So when your son comes home, embrace him (Affection) and tell him that he is your child and you will do whatever it takes to keep him alive, and it begins with how beautiful and wonderful a gift he is. Tell him that you want to hear his story. Talk about how other people are afraid of him (Protection). And tell him that it’s not his fault, and that he doesn’t have to swallow, adopt or internalize that historical ignorance whether he is 8 or 88 years old (Correction).
It seems absurd that in 2013, we have to resort to this kind of parenting. It offends our sensibilities. We are Americans. America is the home of the free and the brave. It is the birthplace of democracy.
But we are also Americans when we get quiet and look away when we see racial injustice. That is our history too. The wanton violence against brown and Black children is in our history too. We want rainbows without the rain, diversity without the difference, and justice without talking about the injustice, what Frederick Douglass called wanting “crops without plowing up the ground.”
Talking like this to youth has its detractors. “Aren’t we teaching the children to hate?” “Doesn’t this make our children, our world racist?”
Nonsense. Few of us will ever experience an airplane crash, and few of those who do will survive it. Yet before every takeoff, flight attendants show us what to do in case of such an emergency. Few of us have experienced an airplane crash (and lived to tell of the enormous importance of the flight attendant’s lesson), but airlines still provide the training.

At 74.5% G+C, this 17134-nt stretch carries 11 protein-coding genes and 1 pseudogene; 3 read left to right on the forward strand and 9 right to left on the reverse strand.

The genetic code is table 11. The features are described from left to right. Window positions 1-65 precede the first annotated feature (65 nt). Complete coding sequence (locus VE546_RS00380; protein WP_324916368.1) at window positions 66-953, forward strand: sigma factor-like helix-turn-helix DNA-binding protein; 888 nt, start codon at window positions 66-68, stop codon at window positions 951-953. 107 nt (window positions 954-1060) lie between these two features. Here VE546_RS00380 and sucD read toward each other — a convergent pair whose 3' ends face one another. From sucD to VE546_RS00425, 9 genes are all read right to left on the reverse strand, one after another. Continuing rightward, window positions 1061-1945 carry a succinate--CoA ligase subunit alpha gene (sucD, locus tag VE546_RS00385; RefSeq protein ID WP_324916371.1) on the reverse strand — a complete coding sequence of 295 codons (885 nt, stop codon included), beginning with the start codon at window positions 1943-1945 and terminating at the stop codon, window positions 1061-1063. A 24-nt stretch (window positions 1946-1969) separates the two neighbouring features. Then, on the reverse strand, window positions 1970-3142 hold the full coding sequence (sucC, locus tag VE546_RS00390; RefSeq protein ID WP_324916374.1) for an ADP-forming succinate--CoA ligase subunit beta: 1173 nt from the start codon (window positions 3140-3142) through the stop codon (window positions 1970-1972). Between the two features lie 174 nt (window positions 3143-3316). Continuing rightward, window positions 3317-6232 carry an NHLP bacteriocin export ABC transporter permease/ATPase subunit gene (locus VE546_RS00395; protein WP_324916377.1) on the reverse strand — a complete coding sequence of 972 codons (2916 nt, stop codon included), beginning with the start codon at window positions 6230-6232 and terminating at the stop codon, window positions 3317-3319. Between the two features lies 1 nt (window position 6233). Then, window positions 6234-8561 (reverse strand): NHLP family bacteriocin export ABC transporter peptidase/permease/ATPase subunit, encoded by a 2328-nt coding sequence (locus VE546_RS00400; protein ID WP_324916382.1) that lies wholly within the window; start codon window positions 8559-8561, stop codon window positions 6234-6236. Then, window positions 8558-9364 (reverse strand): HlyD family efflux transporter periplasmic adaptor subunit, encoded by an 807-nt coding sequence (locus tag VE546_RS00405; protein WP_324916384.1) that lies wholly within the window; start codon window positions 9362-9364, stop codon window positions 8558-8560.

Are we saying that it makes sense to prepare for an aircraft emergency where the odds of occurrence and survival are small, but no sense to prepare Black boys and girls for the potential detriment and risk of racial profiling which occurs more frequently? Having the talk about racial conflict in the world no more causes racism than putting on the oxygen mask causes a plane crash.
Let’s be clear: There is nothing Trayvon Martin’s parents and family could have done to bring him home that February night in Sanford, FL. Although Trayvon’s father gave him “the talk,” nothing could have prepared his son for what happened. Perhaps there was something George Zimmerman’s parents could have done to help him manage his irrational fears of Black and Brown youth. Either way, the “stalking talk” should not be dependent on “the democracy we should have” but the “democracy we got.”
All parents must do all that we can to bring more of our boys and girls back home by telling them how to cope with the racial and post-racial monsters they might face along the way. Whatever we do, we must not allow protest to get in the way of the face-to-face affection, protection, and correction they’ll need every step of the way back into our open arms.
Howard Stevenson is a Professor of Education and Africana Studies in the Applied Psychology and Human Development Division at the University of Pennsylvania Graduate School of Education.